A new bill in Tennessee proposes to restore voting rights to hundreds of thousands of convicted felons.
State Sen. Steven Dickerson (R–Nashville) and state Rep. Michael Curcio (R–Dickson) introduced the legislation. If successful, ex-felons would immediately regain voting rights "upon receipt of a pardon or completion of any sentence of incarceration, parole, or probation," with the exception of those convicted of murder, aggravated rape, treason, or voter fraud.
The current law is asinine. There are 320,000 Tennesseans with prior convictions who can't vote—which amounts to more than 8 percent of the population. Those convicted of felony offenses after May 18, 1981 can petition for their right to vote, but "it's such a difficult process that almost nobody actually does it," Dickerson tells The Hill. Everyone convicted between January 15, 1973 and May 17, 1981 can vote without a single precondition, but those convicted before that date for a range of random offenses—including bigamy, buggery, and bribery—are out of luck.
If Tennessee legislators were to approve this bill, they would be following closely on the heels of Florida, where voters restored rights to 1.4 million felons in the November 2018 elections.
Many felony voter restrictions are a remnant of the "black codes," which were laws that targeted African Americans and enshrined voter disenfranchisement into state constitutions shortly after slaves were freed in 1865. Florida, for instance, passed a litany of those laws, creating ambiguous crimes that blacks were often falsely accused of (e.g., "disobedience") and slapping voter bans on those convicted of minor offenses.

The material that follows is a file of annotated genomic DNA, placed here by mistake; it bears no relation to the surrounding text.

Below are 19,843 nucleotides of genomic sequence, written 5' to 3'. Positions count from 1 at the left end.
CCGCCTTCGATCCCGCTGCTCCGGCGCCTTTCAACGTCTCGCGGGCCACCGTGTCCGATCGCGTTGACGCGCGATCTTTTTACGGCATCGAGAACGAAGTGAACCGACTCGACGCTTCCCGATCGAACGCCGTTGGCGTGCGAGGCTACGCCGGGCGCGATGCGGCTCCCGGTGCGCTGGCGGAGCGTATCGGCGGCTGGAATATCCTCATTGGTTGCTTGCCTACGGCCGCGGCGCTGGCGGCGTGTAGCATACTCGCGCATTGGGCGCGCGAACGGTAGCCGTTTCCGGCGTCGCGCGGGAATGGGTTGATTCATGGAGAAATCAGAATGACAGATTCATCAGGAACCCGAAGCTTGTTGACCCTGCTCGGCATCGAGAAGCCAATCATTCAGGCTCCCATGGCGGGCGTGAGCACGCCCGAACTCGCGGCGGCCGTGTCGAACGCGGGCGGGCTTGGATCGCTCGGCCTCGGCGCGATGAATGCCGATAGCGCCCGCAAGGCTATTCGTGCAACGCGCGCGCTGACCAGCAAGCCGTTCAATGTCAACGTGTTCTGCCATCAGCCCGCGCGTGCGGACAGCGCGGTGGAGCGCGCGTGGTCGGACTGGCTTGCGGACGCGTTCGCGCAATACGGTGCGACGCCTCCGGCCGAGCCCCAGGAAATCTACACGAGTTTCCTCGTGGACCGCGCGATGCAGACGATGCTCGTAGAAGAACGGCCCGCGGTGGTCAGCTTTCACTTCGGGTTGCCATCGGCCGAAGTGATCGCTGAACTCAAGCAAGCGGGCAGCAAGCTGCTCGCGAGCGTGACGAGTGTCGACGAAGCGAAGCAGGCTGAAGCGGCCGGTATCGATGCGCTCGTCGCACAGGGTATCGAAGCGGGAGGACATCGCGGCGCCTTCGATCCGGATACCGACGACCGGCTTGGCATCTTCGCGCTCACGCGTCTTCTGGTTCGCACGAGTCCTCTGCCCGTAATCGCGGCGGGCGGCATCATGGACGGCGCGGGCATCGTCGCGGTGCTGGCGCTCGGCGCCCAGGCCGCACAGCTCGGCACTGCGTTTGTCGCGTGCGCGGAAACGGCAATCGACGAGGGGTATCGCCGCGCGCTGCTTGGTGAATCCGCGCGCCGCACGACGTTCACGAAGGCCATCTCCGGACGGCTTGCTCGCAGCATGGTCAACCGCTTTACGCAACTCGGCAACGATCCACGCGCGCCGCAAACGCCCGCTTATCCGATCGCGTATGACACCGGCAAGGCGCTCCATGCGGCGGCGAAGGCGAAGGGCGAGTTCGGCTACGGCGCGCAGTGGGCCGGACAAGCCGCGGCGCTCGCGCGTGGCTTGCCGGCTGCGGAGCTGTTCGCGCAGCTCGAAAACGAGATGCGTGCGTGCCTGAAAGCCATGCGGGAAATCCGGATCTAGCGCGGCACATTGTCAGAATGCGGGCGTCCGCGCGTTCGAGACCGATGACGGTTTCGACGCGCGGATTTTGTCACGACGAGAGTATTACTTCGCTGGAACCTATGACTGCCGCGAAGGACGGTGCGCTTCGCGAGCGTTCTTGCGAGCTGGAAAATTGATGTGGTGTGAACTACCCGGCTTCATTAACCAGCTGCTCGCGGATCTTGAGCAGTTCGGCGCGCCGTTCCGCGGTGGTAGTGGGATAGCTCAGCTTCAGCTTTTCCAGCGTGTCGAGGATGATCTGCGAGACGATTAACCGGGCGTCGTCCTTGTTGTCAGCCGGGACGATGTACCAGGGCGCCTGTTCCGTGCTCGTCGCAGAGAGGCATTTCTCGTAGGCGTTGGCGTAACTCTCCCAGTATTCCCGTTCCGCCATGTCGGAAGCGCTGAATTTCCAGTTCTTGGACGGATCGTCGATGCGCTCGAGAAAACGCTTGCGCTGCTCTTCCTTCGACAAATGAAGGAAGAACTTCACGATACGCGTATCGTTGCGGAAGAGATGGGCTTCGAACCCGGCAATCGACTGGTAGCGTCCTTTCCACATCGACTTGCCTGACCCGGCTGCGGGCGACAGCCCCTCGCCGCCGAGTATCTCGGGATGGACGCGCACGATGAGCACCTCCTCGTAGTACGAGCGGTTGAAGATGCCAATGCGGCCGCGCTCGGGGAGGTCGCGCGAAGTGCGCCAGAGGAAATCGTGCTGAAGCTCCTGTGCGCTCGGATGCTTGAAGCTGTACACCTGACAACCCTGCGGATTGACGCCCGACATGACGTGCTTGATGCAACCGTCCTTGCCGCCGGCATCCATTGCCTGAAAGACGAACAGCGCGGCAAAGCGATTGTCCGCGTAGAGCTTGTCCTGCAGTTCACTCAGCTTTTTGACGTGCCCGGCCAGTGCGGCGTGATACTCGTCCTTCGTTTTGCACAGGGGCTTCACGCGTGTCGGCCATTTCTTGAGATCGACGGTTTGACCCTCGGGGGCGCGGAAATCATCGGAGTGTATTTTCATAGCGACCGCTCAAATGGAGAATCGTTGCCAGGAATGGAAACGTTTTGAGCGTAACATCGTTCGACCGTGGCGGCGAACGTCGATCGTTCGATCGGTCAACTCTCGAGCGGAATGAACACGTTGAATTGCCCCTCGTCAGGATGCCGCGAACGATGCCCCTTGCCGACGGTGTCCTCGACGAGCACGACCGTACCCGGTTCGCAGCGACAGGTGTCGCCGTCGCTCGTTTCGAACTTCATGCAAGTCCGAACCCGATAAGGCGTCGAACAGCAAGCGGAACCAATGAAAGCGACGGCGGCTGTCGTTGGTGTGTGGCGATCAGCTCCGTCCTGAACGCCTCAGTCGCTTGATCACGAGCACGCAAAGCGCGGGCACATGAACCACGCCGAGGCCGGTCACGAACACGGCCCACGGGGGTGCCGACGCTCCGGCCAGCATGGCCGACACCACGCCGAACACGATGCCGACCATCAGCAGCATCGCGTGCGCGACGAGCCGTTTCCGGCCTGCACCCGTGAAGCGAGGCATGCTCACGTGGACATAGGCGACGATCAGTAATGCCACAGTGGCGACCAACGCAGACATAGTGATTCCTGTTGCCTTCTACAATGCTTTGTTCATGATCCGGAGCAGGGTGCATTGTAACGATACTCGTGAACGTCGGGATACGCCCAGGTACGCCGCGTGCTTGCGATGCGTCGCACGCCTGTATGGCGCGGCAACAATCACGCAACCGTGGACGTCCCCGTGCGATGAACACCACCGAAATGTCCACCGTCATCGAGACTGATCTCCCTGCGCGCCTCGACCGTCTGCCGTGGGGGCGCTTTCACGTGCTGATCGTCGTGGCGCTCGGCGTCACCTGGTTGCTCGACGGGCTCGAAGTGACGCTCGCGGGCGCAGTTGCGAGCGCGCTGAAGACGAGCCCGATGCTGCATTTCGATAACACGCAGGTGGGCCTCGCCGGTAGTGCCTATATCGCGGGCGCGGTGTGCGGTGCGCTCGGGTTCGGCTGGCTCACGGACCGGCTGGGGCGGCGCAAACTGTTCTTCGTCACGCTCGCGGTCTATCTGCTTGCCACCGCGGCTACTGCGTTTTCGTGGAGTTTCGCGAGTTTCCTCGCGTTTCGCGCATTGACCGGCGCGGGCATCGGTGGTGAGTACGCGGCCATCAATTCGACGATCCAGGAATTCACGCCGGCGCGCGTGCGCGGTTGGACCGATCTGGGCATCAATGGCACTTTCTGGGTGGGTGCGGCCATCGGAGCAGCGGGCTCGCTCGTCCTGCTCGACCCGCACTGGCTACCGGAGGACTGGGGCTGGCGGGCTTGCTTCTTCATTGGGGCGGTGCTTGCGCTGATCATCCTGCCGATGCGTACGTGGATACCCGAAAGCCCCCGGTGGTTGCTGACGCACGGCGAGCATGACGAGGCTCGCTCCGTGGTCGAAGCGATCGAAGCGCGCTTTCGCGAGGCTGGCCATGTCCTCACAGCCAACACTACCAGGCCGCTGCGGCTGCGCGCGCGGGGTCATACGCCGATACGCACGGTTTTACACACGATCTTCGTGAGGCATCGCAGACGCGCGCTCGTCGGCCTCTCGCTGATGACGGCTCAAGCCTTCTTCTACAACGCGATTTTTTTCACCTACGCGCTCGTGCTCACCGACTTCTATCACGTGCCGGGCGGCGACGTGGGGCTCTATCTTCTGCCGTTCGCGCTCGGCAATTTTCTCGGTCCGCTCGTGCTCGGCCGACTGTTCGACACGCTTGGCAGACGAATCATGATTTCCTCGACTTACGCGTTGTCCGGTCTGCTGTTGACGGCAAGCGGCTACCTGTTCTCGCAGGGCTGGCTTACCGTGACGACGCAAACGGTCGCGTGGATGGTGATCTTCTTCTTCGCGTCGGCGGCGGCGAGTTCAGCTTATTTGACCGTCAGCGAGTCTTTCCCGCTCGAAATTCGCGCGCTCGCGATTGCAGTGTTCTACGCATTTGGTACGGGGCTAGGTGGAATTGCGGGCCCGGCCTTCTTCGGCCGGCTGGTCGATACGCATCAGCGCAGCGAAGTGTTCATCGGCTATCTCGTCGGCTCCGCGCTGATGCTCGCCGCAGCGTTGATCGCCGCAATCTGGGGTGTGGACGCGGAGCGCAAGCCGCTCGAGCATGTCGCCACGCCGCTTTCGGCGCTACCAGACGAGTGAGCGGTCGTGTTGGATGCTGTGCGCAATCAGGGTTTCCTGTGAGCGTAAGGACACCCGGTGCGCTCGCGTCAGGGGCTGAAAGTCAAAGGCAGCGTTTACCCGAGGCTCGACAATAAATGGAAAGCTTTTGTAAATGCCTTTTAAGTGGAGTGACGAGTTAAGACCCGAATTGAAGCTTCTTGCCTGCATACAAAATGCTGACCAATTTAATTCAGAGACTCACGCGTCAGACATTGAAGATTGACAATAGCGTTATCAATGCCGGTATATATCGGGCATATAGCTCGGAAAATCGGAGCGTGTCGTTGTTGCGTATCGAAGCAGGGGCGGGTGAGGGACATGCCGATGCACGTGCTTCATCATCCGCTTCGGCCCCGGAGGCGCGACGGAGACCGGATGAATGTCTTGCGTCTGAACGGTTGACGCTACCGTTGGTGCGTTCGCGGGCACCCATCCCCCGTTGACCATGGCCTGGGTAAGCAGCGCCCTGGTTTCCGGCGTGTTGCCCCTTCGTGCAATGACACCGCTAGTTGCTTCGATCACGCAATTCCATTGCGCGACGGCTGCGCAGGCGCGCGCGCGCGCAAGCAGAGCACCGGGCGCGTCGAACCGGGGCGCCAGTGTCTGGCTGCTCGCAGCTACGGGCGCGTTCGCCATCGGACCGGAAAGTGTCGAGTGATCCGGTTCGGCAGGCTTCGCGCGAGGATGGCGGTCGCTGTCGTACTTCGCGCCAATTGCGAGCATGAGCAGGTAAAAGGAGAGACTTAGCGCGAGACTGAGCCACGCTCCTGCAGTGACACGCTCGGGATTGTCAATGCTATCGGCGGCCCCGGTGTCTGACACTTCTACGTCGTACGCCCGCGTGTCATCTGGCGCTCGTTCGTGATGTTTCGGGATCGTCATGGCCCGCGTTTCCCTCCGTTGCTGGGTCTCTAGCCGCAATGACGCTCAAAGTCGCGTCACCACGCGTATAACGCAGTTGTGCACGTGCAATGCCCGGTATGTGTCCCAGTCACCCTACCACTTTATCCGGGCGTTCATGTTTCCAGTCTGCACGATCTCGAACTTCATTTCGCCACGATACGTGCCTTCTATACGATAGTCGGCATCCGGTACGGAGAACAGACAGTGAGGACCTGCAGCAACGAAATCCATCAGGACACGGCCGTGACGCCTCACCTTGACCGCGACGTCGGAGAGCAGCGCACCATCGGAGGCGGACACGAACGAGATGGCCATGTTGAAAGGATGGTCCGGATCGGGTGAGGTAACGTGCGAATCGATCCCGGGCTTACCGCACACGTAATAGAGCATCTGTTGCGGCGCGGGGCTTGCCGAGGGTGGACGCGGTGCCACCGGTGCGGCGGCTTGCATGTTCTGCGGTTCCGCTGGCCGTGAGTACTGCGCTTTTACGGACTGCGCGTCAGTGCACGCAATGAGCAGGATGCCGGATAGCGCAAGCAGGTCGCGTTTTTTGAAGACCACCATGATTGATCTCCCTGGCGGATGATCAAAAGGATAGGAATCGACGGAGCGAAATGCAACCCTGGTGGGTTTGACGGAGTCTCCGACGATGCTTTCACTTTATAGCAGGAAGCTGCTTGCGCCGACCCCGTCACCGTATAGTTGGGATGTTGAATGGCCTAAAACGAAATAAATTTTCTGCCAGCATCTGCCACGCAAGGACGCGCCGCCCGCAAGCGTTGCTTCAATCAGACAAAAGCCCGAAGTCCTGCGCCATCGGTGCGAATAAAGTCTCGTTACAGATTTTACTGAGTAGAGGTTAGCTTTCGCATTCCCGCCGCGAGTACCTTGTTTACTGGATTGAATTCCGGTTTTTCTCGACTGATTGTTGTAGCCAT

To this day, 12 states permanently bar ex-felons from ever voting again. Some only do so for certain crimes, while Iowa, Kentucky, and Virginia enforce a lifelong ban. That includes a slew of nonviolent transgressions, including tax evasion and drug dealing, as well as some DUIs. Twenty-two states still block those on parole or probation.
Tennessee's disenfranchisement practices aren't as grounded in racism as those of neighboring states, notes Marc Mauer, executive director of the Sentencing Project. Shortly after the Civil War, closely contested elections in the state incentivized political candidates to court black voters. But the law in its current form is now "one of the strictest in the nation," he says, as it builds in financial impediments to regaining the right to vote. It is also the only state that requires a convicted felon be up to date on child support.
Ex-felons already face roadblocks when seeking employment, housing, and public benefits—all of which have serious implications for financial viability. An offender's bank account is often the last and most prominent barrier to participating in the democratic process, even after they've already paid the price with their sentence. And with such a persistent stigma, many ex-felons offend again. According to a study published in the University of California-Berkeley's La Raza Law Journal, states which permanently bar certain felons from voting have "significantly higher repeat offense rates" than those that don't, as disenfranchisement creates "a permanent criminal underclass of outcasts."
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